If this picture of an emaciated polar bear doesn’t motivate your students to do something about climate change, then you may be in serious trouble.
The photograph was snapped by Kerstin Langenberger and shared in September 2015 on her Facebook page. Langenberger took the shot in the Arctic Ocean’s Svalbard region.
For years now, scientists and environmentalists
have warned that the polar ice caps are melting and seas are rising as the earth’s temperature goes up. For the bears, this means less ice and the disappearance of their hunting ground. Some speculate that wild polar bears will be extinct by 2050.
Langenberger made the following comment on her Facebook page: “I realised that the fat bears are nearly exclusively males which stay on the pack ice all year long. The females, on the other hand, which den on land to give birth to their young, are often slim. With the pack ice retreating further and further north every year, they tend to be stuck on land where there’s not much food.
“Many times I have seen horribly thin bears, and those were exclusively females – like this one here. A mere skeleton, hurt on her front leg, possibly by a desperate attempt to hunt a walrus while she was stuck on land.”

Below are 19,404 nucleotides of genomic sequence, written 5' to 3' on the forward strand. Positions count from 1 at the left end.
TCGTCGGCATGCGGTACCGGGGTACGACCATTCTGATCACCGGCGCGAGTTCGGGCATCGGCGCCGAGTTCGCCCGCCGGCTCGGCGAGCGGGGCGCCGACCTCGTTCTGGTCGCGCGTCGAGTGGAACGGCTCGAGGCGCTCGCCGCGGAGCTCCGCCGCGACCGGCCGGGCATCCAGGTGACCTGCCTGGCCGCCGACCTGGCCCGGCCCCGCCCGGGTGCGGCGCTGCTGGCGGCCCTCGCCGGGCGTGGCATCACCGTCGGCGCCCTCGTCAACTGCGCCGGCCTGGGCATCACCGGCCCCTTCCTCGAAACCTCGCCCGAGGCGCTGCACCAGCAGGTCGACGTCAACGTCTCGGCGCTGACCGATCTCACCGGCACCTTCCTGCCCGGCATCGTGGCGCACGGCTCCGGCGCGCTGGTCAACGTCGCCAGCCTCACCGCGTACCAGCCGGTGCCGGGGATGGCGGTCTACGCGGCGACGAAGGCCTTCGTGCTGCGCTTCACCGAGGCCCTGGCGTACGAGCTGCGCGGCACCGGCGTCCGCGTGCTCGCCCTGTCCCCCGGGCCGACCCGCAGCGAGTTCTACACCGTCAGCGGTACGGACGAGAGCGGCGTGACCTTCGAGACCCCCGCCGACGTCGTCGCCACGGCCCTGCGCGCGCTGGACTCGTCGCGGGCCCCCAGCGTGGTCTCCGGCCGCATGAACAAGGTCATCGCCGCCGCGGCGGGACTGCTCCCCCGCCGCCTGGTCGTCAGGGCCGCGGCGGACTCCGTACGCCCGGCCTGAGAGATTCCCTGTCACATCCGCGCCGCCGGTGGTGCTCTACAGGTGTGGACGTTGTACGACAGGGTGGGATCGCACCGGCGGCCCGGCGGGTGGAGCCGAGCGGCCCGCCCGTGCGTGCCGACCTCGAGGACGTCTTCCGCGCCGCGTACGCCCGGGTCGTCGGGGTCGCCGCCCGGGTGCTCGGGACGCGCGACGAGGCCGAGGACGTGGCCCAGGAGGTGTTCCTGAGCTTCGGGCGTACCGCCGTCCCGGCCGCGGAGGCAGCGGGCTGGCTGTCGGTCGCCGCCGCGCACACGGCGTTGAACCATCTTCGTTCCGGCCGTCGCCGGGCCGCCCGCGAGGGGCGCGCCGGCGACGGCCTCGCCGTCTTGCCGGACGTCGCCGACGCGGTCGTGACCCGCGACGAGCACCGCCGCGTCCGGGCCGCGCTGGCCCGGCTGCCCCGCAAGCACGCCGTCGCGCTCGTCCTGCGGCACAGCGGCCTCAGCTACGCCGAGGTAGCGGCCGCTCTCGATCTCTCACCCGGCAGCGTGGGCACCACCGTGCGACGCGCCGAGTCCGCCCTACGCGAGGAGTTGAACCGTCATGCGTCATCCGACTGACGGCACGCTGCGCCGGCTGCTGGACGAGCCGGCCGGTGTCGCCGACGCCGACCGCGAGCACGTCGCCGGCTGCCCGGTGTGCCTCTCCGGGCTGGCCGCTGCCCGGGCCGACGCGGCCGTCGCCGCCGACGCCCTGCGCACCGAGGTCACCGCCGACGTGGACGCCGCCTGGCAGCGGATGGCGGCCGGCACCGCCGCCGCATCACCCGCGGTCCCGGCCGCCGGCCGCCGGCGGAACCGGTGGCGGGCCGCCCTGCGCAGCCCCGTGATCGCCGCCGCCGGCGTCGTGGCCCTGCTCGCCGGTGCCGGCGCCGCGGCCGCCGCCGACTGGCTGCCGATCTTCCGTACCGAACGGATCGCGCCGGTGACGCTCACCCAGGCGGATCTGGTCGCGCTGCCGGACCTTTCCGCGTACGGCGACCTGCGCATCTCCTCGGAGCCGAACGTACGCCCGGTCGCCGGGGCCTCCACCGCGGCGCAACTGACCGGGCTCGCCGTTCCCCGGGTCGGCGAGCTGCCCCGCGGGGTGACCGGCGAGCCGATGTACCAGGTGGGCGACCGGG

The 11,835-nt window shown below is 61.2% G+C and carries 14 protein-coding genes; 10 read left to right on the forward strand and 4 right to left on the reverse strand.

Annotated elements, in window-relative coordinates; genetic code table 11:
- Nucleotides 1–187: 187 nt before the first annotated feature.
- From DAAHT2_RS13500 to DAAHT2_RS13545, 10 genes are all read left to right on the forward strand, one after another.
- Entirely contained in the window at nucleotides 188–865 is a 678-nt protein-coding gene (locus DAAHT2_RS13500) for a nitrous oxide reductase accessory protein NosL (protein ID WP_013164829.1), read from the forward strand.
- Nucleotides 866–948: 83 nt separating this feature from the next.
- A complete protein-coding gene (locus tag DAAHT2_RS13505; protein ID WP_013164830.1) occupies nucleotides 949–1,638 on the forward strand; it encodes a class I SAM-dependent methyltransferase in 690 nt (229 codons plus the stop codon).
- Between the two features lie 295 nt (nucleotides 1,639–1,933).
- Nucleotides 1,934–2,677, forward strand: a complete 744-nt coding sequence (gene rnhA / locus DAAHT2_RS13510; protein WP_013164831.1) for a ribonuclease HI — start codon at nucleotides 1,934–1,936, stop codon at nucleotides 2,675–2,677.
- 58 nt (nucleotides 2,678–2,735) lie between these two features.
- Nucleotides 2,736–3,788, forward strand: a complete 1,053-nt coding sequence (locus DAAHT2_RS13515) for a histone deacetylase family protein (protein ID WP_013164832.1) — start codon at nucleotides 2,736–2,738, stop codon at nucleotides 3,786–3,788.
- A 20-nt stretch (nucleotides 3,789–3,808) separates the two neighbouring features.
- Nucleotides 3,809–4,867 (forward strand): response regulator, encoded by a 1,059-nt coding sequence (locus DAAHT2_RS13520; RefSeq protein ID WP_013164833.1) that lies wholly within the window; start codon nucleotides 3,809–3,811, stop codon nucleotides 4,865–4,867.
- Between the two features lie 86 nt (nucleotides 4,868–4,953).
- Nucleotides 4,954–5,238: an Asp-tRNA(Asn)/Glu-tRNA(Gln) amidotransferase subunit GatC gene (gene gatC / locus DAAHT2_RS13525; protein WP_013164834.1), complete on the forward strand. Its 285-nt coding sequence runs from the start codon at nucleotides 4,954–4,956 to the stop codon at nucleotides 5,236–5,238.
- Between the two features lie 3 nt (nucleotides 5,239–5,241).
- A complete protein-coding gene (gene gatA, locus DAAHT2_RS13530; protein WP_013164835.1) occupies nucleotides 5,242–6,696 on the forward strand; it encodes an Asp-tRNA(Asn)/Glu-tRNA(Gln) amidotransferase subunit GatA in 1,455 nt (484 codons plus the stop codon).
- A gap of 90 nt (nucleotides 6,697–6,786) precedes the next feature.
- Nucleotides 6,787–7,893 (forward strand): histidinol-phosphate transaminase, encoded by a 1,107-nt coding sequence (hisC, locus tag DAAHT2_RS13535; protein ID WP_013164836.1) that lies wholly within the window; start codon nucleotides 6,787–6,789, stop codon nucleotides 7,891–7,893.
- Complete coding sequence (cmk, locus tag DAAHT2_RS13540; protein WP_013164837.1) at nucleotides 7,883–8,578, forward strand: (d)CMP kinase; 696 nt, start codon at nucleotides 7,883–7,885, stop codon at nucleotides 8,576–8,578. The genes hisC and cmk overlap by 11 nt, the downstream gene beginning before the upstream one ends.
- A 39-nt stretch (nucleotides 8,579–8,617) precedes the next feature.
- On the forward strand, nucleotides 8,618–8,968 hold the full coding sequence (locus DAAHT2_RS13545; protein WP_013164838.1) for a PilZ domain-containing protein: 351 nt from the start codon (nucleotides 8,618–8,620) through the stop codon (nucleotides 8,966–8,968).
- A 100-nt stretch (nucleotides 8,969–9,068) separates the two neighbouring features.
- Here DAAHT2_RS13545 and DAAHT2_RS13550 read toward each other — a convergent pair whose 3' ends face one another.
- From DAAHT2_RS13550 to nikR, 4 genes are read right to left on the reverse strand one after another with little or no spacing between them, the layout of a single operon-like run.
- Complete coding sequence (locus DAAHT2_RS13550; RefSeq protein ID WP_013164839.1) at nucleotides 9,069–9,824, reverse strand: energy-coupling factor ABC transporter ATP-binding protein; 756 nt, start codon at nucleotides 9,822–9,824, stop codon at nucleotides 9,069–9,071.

Langenberger added that she had also seen several dead bears.
The senior director of conservation at Polar Bears International, Geoff York, says such pictures should alarm everyone on the planet. “Loss of sea ice is largest in the Barents Sea region, where the summer ice-free period is now 20 weeks longer than when records began in 1979.”
The environment of the region in 2015 stands in stark contrast to the environment 30 years ago, says York.
“As someone who spent 14 consecutive seasons out on the sea ice, and who has focused on Arctic work for nearly 20 years now, it was rare to see reports of dead bears in the wild in the 1980s and 1990s,” he adds. “During these stable periods of sea ice, if they survived the first few years, adult polar bears were deemed nearly immortal. That seems to be changing in some regions and merits close monitoring.”
Category: Summer 2015